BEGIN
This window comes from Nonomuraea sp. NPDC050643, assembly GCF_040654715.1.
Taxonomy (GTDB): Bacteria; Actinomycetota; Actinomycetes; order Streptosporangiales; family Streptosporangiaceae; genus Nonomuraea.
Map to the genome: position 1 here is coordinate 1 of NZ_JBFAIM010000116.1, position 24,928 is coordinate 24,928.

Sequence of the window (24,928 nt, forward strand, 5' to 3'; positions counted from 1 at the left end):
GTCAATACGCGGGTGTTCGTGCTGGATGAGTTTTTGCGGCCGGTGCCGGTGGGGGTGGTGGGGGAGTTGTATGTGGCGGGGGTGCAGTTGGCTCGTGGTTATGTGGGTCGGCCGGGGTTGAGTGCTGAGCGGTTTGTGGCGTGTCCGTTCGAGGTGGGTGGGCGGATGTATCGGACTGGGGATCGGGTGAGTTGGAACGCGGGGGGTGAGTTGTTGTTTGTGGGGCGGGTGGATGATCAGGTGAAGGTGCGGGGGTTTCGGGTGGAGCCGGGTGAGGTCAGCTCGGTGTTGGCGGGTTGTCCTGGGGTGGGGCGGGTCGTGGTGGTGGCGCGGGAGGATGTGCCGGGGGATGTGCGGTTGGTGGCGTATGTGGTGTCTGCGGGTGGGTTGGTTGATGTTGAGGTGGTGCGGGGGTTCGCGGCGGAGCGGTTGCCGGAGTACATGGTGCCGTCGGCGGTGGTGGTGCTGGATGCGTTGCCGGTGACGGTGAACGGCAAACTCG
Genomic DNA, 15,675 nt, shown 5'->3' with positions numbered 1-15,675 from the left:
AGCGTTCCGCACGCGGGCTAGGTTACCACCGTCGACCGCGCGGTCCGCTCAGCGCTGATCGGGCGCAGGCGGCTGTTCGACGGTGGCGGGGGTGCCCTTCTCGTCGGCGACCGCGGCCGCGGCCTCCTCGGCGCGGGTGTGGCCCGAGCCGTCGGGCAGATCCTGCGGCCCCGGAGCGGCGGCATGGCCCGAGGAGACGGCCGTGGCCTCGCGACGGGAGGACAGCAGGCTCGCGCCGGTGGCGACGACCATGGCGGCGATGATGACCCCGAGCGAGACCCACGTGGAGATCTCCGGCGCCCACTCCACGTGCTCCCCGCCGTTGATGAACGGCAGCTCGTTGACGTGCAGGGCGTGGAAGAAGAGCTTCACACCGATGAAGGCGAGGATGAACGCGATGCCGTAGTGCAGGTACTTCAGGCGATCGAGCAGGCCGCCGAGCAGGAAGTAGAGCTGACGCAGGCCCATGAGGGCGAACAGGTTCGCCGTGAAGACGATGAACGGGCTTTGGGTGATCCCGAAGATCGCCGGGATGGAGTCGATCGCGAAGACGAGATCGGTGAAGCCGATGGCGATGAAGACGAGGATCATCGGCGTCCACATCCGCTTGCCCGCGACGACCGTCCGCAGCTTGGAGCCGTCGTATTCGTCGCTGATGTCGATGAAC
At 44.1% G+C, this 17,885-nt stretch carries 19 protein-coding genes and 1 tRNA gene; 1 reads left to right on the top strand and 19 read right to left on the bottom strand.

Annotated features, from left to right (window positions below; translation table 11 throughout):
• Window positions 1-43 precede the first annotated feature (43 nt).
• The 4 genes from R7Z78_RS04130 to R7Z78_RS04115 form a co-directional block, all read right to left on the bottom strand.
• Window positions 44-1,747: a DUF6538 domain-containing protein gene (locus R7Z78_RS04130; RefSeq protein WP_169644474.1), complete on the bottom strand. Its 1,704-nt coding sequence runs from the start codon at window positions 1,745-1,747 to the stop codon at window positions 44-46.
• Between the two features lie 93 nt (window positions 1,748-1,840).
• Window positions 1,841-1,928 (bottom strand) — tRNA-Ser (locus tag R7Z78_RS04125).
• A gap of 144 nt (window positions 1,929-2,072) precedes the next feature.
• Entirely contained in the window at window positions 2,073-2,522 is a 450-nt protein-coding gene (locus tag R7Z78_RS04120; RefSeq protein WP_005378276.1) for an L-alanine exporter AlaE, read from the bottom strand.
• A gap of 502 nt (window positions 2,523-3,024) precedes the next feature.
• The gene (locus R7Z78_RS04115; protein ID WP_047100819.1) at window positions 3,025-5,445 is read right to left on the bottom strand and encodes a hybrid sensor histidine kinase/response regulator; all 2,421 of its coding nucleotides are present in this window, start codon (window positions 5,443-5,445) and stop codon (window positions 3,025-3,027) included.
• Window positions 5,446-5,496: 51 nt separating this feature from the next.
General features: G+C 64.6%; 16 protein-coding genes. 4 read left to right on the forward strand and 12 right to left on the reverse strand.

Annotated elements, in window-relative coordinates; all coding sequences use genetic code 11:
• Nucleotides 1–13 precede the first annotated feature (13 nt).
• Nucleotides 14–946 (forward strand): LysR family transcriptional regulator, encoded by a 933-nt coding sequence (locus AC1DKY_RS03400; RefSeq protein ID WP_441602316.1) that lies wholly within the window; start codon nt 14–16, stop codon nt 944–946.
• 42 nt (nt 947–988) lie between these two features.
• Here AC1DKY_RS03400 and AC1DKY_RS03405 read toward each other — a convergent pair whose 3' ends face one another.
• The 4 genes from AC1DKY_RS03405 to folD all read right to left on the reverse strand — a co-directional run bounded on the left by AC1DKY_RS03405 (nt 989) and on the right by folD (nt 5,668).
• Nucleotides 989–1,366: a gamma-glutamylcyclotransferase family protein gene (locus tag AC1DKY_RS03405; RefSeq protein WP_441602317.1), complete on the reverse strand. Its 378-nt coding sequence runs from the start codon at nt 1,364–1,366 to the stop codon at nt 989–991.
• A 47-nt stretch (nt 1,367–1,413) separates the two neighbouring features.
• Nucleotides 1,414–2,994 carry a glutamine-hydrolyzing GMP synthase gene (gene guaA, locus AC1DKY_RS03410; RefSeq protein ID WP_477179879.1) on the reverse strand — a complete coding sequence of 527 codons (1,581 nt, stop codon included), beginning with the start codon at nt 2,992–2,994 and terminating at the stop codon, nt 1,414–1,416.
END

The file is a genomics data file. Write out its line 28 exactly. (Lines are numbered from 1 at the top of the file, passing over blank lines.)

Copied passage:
• A 47-nt stretch (nt 1,367–1,413) separates the two neighbouring features.